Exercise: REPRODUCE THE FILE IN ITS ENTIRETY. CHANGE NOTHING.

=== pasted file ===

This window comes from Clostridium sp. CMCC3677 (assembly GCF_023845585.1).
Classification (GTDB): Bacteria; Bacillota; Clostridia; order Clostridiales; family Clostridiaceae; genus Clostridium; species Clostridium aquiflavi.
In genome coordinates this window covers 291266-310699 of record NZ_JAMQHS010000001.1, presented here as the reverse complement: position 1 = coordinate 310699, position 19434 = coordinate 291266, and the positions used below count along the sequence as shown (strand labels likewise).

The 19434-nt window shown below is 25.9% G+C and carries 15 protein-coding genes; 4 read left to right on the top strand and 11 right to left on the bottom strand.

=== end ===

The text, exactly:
This window comes from Clostridium sp. CMCC3677 (assembly GCF_023845585.1).
Classification (GTDB): Bacteria; Bacillota; Clostridia; order Clostridiales; family Clostridiaceae; genus Clostridium; species Clostridium aquiflavi.
In genome coordinates this window covers 291266-310699 of record NZ_JAMQHS010000001.1, presented here as the reverse complement: position 1 = coordinate 310699, position 19434 = coordinate 291266, and the positions used below count along the sequence as shown (strand labels likewise).

The 19434-nt window shown below is 25.9% G+C and carries 15 protein-coding genes; 4 read left to right on the top strand and 11 right to left on the bottom strand.